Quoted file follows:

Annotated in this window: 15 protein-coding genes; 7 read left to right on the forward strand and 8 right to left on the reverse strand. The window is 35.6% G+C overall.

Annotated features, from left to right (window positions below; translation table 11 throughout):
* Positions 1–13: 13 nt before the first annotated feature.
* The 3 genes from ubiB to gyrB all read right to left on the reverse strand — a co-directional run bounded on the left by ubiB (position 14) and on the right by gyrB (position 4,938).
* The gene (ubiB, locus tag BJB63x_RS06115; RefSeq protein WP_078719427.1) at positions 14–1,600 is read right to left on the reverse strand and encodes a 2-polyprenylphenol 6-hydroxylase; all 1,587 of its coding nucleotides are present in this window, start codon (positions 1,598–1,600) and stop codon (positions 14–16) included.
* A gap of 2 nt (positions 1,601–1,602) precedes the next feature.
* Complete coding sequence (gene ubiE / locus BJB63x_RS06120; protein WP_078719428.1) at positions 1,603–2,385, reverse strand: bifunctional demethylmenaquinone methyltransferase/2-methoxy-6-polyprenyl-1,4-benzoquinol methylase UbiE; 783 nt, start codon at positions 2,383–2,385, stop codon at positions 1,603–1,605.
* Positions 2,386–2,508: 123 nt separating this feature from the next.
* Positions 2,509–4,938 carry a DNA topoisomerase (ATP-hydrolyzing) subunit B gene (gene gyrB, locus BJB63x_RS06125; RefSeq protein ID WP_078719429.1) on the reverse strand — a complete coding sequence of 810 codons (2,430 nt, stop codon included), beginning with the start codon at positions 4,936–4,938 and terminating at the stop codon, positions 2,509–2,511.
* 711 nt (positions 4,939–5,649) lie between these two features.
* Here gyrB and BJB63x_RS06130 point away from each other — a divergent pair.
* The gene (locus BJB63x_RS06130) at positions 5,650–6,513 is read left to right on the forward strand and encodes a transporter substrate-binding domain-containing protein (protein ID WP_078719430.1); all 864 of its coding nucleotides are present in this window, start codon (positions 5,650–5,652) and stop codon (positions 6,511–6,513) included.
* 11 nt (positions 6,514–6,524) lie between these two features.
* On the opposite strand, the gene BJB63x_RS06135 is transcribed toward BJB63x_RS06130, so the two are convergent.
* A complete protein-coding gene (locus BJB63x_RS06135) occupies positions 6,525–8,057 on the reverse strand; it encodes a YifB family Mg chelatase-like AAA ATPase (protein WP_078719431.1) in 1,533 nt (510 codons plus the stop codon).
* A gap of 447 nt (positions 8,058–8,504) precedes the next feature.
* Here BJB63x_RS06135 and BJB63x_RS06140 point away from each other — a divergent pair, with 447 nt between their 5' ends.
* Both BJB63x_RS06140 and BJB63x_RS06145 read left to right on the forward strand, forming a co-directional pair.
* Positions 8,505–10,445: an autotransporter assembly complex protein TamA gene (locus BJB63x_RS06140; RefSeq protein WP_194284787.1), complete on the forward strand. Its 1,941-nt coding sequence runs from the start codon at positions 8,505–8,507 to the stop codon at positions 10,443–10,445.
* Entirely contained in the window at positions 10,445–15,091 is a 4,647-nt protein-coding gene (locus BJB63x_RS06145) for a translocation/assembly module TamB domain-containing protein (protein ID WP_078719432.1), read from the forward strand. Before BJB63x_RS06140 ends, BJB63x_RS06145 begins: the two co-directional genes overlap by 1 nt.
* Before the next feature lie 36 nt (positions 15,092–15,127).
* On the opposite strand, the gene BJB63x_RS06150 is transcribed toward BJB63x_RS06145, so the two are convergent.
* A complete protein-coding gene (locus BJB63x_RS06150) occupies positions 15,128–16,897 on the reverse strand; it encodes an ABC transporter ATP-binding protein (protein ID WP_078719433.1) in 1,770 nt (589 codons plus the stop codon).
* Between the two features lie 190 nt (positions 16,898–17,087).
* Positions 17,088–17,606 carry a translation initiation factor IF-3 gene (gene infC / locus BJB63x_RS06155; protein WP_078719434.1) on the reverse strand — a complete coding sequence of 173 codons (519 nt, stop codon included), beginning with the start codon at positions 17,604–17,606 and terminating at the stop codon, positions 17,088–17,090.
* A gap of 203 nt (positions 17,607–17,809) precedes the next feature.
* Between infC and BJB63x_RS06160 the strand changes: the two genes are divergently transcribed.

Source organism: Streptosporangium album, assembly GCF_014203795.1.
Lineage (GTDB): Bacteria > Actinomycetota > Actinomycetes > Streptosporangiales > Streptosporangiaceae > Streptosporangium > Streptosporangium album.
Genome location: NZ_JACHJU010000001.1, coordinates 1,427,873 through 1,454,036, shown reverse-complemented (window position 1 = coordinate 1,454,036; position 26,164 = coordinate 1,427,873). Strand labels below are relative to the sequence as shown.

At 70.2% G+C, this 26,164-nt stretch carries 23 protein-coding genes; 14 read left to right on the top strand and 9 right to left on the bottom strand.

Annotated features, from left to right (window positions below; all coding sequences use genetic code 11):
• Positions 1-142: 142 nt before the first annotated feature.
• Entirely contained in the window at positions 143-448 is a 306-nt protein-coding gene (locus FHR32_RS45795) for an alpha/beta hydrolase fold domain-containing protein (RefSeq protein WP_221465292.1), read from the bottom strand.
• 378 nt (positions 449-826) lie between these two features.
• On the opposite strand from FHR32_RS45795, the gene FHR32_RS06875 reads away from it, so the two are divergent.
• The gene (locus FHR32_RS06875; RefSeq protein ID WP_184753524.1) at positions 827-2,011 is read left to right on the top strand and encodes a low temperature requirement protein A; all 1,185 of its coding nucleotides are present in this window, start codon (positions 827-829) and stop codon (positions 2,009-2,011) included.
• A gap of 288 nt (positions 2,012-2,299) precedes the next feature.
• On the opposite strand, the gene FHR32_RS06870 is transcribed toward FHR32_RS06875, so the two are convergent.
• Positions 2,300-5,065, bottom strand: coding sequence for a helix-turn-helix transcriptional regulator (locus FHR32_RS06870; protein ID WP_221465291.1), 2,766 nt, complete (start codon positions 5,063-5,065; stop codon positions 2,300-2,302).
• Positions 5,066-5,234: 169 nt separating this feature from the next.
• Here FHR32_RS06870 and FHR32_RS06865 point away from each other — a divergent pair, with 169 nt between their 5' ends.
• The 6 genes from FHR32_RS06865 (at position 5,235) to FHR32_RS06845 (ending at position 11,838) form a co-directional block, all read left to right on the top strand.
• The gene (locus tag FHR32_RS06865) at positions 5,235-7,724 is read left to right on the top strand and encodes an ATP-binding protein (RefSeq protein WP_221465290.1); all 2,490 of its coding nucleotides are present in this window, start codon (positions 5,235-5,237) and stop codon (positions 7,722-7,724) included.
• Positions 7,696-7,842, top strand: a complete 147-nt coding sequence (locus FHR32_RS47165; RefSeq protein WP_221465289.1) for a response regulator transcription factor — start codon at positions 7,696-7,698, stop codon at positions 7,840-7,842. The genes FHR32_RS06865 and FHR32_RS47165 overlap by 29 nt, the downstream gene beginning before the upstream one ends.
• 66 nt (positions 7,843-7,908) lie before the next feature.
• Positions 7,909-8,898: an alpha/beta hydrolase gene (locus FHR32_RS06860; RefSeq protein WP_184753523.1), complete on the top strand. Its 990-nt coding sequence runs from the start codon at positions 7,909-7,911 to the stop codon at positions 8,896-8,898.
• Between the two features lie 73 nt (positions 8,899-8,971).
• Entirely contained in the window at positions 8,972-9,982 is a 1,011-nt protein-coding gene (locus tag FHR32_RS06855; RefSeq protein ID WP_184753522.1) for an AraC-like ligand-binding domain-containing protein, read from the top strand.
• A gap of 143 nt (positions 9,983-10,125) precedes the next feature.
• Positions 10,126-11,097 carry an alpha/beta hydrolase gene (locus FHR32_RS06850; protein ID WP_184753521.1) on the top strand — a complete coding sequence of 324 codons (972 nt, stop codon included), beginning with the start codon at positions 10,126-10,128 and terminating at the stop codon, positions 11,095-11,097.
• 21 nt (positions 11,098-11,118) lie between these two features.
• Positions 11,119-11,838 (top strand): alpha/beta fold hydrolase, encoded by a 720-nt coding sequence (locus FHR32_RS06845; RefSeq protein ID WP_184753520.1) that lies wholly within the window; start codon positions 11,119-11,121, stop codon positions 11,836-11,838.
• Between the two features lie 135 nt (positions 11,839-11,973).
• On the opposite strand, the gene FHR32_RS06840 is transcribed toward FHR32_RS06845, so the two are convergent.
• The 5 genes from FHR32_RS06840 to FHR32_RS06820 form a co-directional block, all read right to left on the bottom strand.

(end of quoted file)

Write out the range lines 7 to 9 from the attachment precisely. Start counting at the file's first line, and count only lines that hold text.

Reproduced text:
* Complete coding sequence (gene ubiE / locus BJB63x_RS06120; protein WP_078719428.1) at positions 1,603–2,385, reverse strand: bifunctional demethylmenaquinone methyltransferase/2-methoxy-6-polyprenyl-1,4-benzoquinol methylase UbiE; 783 nt, start codon at positions 2,383–2,385, stop codon at positions 1,603–1,605.
* Positions 2,386–2,508: 123 nt separating this feature from the next.
* Positions 2,509–4,938 carry a DNA topoisomerase (ATP-hydrolyzing) subunit B gene (gene gyrB, locus BJB63x_RS06125; RefSeq protein ID WP_078719429.1) on the reverse strand — a complete coding sequence of 810 codons (2,430 nt, stop codon included), beginning with the start codon at positions 4,936–4,938 and terminating at the stop codon, positions 2,509–2,511.